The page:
Shortly after Wing’s announcement, Amazon announced that it has received FAA approval to begin using its latest VTOL UAV for commercial deliveries within 2019. The new Amazon UAV is equipped with an array of sensors, uses computer vision and ML to avoid people and other obstacles when flying or landing. The company claims that the UAV can fly 15 miles, deliver in 30 minutes, and carry merchandise that weighs up to five pounds. While this is far from practical, cost-effective, or impressive, it is, nevertheless a giant leap in terms of accelerating the development of the technology ecosystem and gaining public acceptance of autonomous aerial robots carrying out logistics operations for enterprise.

And Wing and Amazon are not alone in the aerial robot logistics game, Walmart (WMT) has more patents filed for UAV technologies than Amazon, clearly showing that it is preparing for the autonomous economy and to be a formidable player in the space.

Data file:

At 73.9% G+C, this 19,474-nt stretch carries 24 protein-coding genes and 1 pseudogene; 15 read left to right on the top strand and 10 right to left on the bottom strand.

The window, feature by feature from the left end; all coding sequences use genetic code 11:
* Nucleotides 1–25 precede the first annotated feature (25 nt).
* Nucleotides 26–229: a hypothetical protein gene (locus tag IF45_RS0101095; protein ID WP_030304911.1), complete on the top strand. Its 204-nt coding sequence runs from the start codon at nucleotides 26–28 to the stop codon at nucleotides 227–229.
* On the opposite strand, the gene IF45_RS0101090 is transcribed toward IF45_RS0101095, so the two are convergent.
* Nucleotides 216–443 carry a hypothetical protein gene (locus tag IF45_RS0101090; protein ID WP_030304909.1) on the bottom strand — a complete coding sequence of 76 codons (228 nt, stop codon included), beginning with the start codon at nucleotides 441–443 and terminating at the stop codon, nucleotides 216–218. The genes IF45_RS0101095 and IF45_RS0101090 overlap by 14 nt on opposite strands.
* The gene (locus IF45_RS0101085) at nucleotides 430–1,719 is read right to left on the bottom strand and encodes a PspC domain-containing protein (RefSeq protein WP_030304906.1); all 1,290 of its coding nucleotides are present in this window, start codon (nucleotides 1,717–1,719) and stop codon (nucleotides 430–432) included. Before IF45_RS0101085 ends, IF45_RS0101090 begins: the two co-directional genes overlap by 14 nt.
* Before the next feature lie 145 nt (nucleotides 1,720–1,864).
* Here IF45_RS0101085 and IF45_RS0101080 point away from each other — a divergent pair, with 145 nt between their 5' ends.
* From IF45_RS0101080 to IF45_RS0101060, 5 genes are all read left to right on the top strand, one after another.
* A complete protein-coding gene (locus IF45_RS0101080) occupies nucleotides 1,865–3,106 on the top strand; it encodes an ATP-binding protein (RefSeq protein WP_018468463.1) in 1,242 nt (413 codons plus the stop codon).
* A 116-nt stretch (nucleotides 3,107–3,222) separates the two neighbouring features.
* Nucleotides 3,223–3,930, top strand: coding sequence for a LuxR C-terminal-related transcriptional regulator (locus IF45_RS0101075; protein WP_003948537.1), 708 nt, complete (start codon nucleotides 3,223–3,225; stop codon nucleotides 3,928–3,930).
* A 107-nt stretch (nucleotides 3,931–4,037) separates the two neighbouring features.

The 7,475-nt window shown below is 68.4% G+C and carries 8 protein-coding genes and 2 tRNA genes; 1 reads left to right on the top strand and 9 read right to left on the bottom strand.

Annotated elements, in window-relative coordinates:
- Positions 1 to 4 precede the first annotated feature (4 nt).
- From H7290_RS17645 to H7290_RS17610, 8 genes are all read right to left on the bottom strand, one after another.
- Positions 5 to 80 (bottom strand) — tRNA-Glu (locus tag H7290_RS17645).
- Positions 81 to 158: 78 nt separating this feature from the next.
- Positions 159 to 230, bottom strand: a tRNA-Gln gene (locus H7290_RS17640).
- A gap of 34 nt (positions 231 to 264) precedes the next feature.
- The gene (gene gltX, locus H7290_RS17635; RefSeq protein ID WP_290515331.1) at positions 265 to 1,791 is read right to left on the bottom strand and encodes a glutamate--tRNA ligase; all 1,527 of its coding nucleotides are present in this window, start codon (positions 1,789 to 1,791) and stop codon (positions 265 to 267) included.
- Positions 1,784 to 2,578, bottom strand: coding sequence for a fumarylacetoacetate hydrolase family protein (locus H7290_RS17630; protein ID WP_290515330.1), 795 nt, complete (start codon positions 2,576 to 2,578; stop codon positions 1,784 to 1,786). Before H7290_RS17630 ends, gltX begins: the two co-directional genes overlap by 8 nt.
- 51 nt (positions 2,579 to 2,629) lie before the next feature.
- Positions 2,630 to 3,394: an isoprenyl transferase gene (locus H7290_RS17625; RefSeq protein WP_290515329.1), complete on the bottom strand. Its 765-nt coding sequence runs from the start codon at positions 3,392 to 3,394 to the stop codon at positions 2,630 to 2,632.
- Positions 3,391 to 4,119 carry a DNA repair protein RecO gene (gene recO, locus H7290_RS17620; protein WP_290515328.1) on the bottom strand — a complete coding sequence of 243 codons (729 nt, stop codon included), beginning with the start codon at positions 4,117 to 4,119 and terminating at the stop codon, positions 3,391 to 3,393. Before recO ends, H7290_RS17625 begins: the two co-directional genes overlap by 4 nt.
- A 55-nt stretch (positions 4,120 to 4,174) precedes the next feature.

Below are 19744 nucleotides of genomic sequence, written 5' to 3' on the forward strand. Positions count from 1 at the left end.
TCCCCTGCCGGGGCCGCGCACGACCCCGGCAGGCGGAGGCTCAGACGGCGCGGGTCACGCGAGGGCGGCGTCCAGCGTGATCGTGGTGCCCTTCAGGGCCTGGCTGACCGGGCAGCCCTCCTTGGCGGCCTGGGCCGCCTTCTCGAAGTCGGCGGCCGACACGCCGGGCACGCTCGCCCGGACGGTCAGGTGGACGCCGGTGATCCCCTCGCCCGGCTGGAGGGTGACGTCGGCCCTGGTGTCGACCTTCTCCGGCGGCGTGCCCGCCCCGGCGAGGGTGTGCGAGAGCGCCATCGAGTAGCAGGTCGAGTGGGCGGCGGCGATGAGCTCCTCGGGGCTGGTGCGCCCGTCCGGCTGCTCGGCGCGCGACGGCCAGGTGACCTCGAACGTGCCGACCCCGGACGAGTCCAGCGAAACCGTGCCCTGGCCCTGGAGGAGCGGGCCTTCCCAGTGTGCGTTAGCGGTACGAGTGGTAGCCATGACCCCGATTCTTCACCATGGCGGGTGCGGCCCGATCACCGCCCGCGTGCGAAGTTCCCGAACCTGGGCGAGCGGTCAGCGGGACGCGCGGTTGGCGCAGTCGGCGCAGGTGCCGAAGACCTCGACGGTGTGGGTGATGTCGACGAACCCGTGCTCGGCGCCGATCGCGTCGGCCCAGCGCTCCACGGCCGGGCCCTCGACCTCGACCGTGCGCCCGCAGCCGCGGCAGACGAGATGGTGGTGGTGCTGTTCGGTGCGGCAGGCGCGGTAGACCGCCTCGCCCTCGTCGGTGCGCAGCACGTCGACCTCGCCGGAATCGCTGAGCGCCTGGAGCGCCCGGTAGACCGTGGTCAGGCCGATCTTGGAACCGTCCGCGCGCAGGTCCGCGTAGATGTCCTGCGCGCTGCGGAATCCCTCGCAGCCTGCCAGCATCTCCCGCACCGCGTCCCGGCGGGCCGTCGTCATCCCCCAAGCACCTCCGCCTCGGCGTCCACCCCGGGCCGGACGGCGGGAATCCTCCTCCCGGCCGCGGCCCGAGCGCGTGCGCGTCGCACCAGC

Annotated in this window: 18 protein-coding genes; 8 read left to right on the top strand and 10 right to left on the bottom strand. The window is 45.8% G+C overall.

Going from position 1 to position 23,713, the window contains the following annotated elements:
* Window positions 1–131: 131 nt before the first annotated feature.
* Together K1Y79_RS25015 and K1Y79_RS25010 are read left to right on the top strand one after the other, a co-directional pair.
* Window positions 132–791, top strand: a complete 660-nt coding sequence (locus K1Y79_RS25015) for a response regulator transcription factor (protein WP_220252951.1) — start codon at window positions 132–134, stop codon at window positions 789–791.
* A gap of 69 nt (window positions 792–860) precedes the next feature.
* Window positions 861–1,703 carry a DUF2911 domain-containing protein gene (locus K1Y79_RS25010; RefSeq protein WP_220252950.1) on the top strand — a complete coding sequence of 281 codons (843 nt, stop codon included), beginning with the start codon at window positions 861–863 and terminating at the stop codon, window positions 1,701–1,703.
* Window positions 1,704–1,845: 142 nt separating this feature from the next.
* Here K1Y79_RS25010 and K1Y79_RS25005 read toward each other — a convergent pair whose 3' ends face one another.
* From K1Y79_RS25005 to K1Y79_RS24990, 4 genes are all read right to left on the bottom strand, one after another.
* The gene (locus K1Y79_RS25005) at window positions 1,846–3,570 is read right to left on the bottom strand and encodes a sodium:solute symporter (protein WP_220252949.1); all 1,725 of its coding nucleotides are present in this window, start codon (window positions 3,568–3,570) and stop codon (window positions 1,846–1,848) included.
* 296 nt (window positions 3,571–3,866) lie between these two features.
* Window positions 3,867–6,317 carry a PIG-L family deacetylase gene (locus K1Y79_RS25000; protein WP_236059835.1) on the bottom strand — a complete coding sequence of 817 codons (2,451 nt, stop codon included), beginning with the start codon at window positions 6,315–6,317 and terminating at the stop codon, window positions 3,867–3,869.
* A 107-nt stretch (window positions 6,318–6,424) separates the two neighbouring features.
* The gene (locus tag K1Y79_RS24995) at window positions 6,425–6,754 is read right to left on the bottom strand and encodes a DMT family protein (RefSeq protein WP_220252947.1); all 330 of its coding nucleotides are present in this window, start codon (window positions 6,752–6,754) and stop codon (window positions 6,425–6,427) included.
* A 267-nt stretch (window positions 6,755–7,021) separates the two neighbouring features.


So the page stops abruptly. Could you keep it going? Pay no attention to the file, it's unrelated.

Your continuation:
Disclosure: I/we have no positions in any stocks mentioned, and no plans to initiate any positions within the next 72 hours. I wrote this article myself, and it expresses my own opinions. I am not receiving compensation for it (other than from Seeking Alpha). I have no business relationship with any company whose stock is mentioned in this article.

Additional disclosure: Hyundai Motor Company is a passive shareholder in our bank.